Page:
Probiotics Promote Healthy Bones and Digestion
When you hear the word “probiotics,” you probably think of your digestive system. These “good bacteria” help to maintain balance within the gut to improve digestive function, boost immunity, alleviate digestive conditions like irritable bowel syndrome, and fight foodborne illnesses. But did you know that probiotics can contribute to bone health as well?
According to the National Osteoporosis Foundation, 54 million Americans are at risk of developing osteoporosis or are currently living with the condition. Approximately half of all women and one quarter of all men will experience a fracture due to osteoporosis, and nearly half of all Americans are expected to have low bone density by the year 2020.
Nutrition is a crucial component in preventing osteoporosis, and multiple studies have shown that probiotics can play an active role in preserving bone health (Source: CityWatch). Adding a healthy dose of probiotics to your diet through natural food sources and supplements can strengthen bones by:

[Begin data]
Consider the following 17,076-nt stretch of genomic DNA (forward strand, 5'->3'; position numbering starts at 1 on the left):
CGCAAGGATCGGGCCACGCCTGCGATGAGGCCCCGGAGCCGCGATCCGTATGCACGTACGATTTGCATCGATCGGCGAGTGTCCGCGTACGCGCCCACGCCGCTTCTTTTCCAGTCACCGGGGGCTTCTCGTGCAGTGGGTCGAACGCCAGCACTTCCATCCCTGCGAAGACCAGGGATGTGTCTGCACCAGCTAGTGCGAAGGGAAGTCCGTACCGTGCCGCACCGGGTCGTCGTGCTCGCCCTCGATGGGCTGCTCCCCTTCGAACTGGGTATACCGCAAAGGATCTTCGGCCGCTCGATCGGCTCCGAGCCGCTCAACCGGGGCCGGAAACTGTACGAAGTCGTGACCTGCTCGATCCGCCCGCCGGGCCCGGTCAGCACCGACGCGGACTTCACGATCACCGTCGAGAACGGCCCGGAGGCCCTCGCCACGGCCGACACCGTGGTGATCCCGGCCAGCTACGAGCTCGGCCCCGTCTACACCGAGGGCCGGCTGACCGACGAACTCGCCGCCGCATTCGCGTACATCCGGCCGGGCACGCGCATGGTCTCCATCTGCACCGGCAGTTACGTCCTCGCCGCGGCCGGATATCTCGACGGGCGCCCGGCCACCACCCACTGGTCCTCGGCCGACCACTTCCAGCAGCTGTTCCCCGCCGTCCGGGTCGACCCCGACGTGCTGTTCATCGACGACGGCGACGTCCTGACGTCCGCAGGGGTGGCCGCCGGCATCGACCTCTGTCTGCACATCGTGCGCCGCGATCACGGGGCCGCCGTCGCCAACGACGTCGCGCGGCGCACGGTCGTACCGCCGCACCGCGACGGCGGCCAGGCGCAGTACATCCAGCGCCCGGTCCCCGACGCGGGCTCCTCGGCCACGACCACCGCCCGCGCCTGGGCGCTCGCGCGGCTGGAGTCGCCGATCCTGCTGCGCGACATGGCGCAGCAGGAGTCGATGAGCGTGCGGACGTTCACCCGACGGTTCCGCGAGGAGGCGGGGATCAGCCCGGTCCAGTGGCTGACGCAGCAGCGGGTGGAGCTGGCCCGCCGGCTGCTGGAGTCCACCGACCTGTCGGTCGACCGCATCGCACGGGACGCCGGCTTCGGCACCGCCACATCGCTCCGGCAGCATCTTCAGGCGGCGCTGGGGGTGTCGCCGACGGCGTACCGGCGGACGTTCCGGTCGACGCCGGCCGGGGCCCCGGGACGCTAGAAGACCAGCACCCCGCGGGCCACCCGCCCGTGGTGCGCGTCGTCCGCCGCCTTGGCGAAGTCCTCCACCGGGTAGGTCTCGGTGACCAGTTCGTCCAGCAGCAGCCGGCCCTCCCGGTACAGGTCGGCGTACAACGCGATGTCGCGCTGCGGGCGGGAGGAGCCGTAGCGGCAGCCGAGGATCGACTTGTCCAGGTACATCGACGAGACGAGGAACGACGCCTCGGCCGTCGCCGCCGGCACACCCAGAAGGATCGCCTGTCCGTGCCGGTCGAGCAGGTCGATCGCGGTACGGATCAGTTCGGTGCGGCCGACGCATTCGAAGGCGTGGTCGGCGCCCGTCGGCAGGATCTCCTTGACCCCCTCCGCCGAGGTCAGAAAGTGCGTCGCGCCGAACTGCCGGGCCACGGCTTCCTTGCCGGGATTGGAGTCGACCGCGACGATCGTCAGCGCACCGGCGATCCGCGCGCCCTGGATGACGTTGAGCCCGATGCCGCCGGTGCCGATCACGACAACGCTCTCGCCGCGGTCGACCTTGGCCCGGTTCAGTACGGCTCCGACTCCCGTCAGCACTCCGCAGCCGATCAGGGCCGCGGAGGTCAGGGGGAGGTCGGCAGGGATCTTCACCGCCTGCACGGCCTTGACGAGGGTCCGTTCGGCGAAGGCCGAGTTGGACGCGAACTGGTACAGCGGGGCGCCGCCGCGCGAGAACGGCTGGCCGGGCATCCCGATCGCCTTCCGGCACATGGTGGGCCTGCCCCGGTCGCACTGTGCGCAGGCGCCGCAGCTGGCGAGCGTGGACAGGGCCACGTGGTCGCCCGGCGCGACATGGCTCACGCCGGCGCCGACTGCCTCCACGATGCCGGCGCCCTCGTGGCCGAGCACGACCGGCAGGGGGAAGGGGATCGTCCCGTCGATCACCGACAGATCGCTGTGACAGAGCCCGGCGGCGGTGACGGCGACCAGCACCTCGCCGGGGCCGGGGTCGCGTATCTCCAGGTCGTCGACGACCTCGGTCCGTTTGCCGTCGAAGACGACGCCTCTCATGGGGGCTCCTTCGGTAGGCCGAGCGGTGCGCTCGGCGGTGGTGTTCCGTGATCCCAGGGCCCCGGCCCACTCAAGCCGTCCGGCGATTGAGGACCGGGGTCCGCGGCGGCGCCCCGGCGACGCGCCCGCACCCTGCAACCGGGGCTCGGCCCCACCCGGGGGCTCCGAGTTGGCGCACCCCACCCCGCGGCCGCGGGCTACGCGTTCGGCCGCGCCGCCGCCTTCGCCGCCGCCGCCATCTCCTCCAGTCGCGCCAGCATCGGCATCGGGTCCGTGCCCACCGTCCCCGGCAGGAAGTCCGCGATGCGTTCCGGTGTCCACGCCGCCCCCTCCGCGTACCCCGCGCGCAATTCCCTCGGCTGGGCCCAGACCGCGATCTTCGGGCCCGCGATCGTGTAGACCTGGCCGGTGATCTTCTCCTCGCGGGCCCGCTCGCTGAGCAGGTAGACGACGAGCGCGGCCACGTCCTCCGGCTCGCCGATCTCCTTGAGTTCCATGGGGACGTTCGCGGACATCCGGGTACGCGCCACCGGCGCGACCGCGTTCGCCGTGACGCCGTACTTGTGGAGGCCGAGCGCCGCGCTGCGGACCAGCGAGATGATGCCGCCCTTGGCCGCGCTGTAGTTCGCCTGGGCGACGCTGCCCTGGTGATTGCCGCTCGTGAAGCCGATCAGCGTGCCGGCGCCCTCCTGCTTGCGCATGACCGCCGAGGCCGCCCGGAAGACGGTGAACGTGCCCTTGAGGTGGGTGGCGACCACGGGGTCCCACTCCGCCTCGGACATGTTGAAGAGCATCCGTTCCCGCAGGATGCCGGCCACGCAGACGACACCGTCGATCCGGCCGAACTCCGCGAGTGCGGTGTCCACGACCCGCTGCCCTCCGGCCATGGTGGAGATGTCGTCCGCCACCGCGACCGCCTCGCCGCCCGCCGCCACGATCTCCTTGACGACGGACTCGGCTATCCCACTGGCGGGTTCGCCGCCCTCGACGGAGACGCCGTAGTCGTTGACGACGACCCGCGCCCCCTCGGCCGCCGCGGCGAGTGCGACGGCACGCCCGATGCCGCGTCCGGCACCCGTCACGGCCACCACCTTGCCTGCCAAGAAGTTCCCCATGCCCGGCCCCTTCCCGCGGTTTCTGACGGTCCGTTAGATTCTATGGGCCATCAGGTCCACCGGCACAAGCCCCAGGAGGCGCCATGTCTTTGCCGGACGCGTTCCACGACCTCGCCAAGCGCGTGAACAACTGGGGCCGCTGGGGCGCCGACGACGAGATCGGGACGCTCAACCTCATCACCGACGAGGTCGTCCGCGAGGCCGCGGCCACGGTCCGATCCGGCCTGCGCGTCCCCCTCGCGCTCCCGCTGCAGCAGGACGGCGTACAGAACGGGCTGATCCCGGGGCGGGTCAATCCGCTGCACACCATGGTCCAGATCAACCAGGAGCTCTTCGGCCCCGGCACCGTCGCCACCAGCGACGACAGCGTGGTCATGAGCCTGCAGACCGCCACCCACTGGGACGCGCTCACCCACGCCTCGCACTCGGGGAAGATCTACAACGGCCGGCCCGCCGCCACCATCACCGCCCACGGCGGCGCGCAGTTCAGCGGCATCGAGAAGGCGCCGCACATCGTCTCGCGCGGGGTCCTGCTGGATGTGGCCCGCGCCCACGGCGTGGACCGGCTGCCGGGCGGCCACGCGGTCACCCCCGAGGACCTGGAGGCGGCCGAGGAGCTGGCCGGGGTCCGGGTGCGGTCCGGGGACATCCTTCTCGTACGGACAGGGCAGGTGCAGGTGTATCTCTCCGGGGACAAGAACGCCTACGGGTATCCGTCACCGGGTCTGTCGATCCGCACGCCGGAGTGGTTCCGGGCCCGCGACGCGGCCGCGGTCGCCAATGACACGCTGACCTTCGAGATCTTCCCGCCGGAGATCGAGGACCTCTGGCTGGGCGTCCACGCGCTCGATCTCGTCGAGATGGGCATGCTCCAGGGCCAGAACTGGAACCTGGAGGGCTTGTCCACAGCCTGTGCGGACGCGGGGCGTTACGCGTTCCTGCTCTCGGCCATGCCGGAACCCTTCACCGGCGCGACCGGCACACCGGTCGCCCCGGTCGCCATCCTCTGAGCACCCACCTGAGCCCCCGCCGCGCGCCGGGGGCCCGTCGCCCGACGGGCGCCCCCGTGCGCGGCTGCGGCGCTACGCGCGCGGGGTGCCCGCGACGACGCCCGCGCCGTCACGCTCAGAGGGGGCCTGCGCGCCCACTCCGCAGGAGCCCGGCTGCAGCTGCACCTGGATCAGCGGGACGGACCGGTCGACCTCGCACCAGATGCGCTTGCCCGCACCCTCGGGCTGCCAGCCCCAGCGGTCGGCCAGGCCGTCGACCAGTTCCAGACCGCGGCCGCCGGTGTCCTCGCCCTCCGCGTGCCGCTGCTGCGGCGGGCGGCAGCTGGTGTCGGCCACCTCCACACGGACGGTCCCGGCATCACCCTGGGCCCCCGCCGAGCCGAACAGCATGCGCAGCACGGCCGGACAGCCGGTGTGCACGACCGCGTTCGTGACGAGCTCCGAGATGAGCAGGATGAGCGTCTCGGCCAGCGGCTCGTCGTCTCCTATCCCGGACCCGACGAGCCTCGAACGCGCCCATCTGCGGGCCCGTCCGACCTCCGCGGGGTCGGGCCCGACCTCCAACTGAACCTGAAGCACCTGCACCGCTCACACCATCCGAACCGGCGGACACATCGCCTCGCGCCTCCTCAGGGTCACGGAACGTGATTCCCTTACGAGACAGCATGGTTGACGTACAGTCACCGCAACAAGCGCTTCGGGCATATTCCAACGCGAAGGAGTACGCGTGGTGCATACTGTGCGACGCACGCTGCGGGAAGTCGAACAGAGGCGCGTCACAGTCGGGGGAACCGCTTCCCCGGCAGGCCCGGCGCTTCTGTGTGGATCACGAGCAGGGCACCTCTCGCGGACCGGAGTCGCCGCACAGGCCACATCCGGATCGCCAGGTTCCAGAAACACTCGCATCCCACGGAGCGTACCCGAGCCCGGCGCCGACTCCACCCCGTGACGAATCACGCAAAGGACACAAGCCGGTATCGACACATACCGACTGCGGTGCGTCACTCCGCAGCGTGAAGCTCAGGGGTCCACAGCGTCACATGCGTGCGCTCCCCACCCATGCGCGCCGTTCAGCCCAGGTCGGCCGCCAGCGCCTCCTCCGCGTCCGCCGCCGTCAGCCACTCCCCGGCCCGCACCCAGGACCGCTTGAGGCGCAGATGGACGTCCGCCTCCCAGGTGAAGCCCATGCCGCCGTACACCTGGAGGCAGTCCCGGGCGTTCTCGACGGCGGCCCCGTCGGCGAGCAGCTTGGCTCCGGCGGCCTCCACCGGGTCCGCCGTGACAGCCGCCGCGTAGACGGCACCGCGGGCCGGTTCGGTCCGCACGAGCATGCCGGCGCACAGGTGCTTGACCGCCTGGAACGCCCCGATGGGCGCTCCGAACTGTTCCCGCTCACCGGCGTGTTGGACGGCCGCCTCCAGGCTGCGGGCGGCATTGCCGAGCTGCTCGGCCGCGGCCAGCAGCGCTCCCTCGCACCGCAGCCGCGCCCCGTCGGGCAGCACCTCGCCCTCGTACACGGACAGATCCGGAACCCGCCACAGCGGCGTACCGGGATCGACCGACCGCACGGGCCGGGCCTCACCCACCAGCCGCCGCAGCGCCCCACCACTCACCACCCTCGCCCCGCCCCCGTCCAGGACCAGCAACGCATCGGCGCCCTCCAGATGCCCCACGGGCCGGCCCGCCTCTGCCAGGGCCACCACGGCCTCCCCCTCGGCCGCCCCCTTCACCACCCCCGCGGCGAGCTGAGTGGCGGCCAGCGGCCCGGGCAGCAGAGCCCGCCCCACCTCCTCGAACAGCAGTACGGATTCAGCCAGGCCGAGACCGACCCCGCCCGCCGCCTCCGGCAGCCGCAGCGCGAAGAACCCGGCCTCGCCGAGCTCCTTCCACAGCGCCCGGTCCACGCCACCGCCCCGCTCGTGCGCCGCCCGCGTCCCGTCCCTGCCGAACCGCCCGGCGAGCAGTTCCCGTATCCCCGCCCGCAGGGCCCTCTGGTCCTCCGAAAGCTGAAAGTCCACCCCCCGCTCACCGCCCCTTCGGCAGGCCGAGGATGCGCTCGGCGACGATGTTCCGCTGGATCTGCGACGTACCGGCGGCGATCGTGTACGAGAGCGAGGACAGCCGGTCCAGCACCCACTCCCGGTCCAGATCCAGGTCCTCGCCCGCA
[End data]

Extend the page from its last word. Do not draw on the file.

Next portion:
- Increasing absorption of key nutrients, such as calcium and magnesium
- Reducing leaky gut and allergies
- Boosting immunity
- Improving or eliminating symptoms of lactose intolerance
- Enhancing mineral absorption by reducing the impact of dietary phytates
- Enhancing absorption of phytoestrogens
There is currently no recommended daily intake level for probiotics, but most supplements range from one billion to 10 billion colony forming units (CFUs). Grocers and pharmacies stock a wide variety of probiotic supplements that are available over-the-counter, but you can easily increase your probiotic intake by adding a variety of fermented foods to your diet (Source: Better Bones). Some probiotic-rich foods include:
- Yogurt with live and active cultures
Probiotic foods and supplements are generally safe, but use caution if you are pregnant or have compromised immunity. It is also wise to check with your doctor before adding probiotic supplements to your daily regimen to rule out any potential complications. Keep the lines of communication open with your primary care physician, and together you can decide on the right plan to keep your bones healthy and strong.